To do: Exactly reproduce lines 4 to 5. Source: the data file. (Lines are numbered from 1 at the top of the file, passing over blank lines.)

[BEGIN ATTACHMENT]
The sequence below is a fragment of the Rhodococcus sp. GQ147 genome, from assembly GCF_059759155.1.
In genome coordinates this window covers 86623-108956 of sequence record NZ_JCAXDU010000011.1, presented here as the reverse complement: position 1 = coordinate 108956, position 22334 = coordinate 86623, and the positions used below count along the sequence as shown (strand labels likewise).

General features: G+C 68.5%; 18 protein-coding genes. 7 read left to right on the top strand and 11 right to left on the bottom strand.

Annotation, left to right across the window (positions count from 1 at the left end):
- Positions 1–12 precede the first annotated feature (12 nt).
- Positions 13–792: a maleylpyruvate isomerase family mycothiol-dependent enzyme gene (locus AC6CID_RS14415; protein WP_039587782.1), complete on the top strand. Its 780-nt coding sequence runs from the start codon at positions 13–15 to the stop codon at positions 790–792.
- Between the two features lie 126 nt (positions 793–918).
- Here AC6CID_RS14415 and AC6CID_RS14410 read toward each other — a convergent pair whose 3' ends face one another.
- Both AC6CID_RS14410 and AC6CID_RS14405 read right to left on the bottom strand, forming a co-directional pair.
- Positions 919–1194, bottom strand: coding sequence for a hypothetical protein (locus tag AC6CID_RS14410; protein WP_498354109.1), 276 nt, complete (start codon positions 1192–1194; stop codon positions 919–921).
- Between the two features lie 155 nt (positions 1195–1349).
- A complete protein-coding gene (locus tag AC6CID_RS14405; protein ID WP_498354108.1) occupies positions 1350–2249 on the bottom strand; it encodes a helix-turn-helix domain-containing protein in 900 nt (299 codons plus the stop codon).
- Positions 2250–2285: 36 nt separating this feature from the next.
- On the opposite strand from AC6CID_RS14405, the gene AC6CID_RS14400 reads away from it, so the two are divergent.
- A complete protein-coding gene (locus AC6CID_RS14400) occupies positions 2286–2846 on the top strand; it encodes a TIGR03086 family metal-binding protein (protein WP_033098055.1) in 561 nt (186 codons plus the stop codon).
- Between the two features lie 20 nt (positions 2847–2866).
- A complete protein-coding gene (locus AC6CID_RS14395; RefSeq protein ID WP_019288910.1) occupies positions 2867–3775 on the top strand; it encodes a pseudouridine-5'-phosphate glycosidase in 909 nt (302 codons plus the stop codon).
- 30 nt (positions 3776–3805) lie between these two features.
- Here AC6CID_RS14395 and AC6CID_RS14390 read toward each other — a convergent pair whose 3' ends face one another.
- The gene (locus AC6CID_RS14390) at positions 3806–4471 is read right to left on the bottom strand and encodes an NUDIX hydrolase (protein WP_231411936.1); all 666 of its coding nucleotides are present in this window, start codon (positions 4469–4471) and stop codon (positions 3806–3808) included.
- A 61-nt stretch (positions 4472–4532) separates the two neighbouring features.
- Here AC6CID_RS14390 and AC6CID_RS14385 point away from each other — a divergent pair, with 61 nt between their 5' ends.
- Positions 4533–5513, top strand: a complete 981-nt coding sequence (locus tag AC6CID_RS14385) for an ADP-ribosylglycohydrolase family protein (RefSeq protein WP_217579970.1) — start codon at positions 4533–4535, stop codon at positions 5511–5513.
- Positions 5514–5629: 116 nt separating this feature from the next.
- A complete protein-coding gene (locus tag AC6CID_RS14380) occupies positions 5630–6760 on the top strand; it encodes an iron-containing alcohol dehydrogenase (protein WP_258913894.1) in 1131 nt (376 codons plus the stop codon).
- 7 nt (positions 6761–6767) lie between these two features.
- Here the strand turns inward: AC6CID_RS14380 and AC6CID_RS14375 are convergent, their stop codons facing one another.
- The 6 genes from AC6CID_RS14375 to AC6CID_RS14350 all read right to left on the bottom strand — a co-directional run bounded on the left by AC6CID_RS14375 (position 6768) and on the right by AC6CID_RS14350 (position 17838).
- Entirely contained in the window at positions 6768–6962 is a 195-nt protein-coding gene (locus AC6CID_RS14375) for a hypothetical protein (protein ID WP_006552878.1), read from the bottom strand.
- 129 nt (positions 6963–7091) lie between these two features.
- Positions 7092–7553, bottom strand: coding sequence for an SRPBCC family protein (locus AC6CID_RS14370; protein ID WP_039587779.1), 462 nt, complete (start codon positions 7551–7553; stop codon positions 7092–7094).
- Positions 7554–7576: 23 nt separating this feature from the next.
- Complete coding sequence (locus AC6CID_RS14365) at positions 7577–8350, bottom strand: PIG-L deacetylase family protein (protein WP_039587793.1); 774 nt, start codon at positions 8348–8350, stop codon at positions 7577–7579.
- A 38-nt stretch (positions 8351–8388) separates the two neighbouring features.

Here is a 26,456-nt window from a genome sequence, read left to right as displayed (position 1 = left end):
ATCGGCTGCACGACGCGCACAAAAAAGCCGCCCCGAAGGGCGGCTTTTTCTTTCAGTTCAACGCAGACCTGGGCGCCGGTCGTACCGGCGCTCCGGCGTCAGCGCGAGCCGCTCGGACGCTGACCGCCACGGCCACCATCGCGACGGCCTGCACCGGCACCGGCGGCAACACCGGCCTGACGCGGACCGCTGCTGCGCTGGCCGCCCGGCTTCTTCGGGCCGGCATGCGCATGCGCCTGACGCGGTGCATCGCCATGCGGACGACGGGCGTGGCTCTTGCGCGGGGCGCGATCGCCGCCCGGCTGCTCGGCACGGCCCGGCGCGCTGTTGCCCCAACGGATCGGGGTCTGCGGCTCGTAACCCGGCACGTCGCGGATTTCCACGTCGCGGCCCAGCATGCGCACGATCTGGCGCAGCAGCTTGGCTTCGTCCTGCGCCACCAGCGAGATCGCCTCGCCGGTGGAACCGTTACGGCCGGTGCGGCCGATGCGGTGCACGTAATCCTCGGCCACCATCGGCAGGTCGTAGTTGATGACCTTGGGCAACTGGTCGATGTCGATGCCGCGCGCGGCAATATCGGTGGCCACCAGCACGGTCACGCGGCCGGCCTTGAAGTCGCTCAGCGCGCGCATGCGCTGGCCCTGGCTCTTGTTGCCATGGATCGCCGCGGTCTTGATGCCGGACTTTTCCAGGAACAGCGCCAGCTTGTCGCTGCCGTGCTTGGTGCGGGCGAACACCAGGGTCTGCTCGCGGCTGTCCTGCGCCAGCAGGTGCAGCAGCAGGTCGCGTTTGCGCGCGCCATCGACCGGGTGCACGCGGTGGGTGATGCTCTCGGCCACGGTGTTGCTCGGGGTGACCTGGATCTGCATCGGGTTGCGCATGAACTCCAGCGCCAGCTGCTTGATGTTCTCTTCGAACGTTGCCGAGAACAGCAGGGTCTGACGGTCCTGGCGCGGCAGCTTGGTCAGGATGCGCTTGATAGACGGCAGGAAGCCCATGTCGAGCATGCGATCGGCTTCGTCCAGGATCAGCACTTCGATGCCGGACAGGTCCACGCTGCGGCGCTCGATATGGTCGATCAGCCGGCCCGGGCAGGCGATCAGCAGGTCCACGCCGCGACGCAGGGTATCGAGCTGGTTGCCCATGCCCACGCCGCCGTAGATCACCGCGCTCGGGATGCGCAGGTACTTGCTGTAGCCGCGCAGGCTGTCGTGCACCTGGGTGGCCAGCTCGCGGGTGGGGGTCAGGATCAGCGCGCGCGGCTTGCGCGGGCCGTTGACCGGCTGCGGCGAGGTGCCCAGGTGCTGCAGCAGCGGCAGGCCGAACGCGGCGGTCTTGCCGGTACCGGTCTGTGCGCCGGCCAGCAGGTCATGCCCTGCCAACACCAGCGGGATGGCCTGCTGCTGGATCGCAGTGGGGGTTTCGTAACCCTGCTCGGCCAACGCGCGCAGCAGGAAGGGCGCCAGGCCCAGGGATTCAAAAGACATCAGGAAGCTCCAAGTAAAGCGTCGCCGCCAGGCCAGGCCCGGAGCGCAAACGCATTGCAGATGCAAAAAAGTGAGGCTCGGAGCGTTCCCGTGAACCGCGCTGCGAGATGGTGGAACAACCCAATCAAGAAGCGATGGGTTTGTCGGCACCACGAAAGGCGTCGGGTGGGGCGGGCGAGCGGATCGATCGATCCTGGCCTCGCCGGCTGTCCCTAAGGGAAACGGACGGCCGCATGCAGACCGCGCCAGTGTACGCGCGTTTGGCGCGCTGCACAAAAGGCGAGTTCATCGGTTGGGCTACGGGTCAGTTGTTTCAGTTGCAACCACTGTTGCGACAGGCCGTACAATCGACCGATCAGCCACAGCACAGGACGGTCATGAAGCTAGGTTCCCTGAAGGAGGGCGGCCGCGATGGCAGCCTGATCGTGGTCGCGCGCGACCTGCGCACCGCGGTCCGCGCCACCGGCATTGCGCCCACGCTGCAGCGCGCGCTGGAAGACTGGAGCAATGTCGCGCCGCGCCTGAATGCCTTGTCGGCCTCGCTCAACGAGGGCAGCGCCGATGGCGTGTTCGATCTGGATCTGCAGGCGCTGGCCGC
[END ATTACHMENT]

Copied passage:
Annotation, left to right across the window (positions count from 1 at the left end):
- Positions 1–12 precede the first annotated feature (12 nt).